Verizon CEO Lowell McAdam was speaking at an investor conference today, and he had a lot to say.
On the AT&T-T-Mobile merger, McAdam said the government needs to tread lightly as the DOJ proceeds with a lawsuit to block the $39 billion merger. A group of House Republicans and another group of Democrats have urged President Obama to push the deal through, saying it will add jobs and bring much needed high-speed Internet to rural areas.
Before the deal could pass, the FCC would have to agree to it. FCC chairman Julius Genachowski and McAdam had breakfast recently and discussed the deal, McAdam said.
“I have taken the position that the AT&T merger with T-Mobile was kind of like gravity,” Mr. McAdam said. “It had to occur, because you had a company with a T-Mobile that had the spectrum but didn’t have the capital to build it out. AT&T needed the spectrum, they didn’t have it in order to take care of their customers, and so that match had to occur.”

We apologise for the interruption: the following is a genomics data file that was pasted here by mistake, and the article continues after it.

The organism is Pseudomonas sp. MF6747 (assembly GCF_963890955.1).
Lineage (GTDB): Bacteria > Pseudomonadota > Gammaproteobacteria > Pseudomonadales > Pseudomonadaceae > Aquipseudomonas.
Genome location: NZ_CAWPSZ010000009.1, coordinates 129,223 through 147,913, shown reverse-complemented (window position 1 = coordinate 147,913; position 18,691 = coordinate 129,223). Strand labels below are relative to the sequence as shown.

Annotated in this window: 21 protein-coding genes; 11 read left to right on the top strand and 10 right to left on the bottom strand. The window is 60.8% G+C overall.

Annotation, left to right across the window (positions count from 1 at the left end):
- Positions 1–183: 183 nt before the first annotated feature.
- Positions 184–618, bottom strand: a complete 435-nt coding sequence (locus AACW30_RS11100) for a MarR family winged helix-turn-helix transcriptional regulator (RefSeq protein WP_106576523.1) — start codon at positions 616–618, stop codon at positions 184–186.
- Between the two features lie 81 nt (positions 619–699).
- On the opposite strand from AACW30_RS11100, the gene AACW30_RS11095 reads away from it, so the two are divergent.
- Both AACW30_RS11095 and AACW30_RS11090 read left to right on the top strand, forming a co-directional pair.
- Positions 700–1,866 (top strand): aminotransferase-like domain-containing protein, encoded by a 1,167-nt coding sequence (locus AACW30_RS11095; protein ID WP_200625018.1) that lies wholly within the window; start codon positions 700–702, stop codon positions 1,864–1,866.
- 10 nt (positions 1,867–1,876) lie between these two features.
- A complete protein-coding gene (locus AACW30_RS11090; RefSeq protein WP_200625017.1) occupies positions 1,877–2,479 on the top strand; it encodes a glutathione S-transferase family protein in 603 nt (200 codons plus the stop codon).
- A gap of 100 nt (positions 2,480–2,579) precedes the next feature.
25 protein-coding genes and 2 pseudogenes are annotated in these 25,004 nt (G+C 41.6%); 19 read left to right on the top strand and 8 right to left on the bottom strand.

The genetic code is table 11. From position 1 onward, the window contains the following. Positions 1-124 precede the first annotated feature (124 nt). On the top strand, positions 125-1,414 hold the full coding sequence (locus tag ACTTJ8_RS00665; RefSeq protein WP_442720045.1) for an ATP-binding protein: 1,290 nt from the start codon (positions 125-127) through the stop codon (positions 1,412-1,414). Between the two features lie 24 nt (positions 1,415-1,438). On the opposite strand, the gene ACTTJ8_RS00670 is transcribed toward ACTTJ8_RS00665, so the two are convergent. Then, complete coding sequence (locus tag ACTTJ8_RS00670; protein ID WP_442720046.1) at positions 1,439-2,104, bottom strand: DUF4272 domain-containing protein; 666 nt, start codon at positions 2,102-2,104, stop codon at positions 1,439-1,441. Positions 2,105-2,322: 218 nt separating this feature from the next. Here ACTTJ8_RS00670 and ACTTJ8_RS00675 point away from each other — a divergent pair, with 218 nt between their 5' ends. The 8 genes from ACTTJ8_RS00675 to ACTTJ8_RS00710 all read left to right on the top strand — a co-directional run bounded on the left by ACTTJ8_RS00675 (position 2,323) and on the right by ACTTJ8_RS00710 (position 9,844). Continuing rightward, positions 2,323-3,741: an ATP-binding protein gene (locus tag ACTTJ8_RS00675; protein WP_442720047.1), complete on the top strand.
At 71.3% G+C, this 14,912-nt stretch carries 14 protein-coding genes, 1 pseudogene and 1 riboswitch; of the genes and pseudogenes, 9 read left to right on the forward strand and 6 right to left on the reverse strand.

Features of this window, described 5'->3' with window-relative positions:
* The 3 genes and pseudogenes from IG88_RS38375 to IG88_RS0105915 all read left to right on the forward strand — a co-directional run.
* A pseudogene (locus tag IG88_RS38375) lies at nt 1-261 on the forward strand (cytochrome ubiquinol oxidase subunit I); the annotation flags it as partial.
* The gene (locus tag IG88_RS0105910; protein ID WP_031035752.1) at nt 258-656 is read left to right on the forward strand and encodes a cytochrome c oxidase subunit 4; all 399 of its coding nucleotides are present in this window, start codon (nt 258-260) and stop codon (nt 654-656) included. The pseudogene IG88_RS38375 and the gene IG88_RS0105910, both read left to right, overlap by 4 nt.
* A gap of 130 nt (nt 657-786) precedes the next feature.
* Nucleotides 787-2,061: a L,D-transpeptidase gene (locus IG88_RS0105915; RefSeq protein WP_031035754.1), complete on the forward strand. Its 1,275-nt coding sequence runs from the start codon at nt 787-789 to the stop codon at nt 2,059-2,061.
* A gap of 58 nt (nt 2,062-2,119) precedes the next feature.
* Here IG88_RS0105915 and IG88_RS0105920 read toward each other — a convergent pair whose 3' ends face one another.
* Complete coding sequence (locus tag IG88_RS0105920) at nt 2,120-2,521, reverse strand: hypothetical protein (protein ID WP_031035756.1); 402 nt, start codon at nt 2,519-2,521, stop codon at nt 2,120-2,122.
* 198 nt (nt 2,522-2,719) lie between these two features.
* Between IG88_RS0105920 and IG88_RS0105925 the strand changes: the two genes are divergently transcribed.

On a new mobile OS to compete with iOS (Apple) and Android (Google):
McAdam expects a third “smart phone ecosystem” to emerge to compete with the Big Two, particularly calling out Samsung’s Bada, Microsoft’s Windows 7.5 or RIM’s new BlackBerry platform.
On Sprint getting the iPhone
McAdam said he wasn’t worried about competition from Sprint, even if it gets the iPhone as rumored.
“I have always been very pleased with our performance when we have a level playing field in the market,” he said.